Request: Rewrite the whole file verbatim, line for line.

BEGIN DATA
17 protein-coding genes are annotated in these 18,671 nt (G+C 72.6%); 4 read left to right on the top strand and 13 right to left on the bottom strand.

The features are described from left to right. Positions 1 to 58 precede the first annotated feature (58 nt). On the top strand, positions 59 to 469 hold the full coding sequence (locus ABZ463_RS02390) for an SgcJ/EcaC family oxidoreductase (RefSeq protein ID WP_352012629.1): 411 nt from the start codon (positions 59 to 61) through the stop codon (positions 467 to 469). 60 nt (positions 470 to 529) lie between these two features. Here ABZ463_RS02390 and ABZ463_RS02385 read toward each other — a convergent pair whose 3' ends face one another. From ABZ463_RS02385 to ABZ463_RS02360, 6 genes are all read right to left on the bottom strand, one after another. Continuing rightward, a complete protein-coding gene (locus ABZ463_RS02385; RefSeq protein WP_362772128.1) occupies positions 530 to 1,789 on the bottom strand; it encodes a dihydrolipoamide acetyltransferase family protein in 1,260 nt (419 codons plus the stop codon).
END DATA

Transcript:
17 protein-coding genes are annotated in these 18,671 nt (G+C 72.6%); 4 read left to right on the top strand and 13 right to left on the bottom strand.

The features are described from left to right. Positions 1 to 58 precede the first annotated feature (58 nt). On the top strand, positions 59 to 469 hold the full coding sequence (locus ABZ463_RS02390) for an SgcJ/EcaC family oxidoreductase (RefSeq protein ID WP_352012629.1): 411 nt from the start codon (positions 59 to 61) through the stop codon (positions 467 to 469). 60 nt (positions 470 to 529) lie between these two features. Here ABZ463_RS02390 and ABZ463_RS02385 read toward each other — a convergent pair whose 3' ends face one another. From ABZ463_RS02385 to ABZ463_RS02360, 6 genes are all read right to left on the bottom strand, one after another. Continuing rightward, a complete protein-coding gene (locus ABZ463_RS02385; RefSeq protein WP_362772128.1) occupies positions 530 to 1,789 on the bottom strand; it encodes a dihydrolipoamide acetyltransferase family protein in 1,260 nt (419 codons plus the stop codon).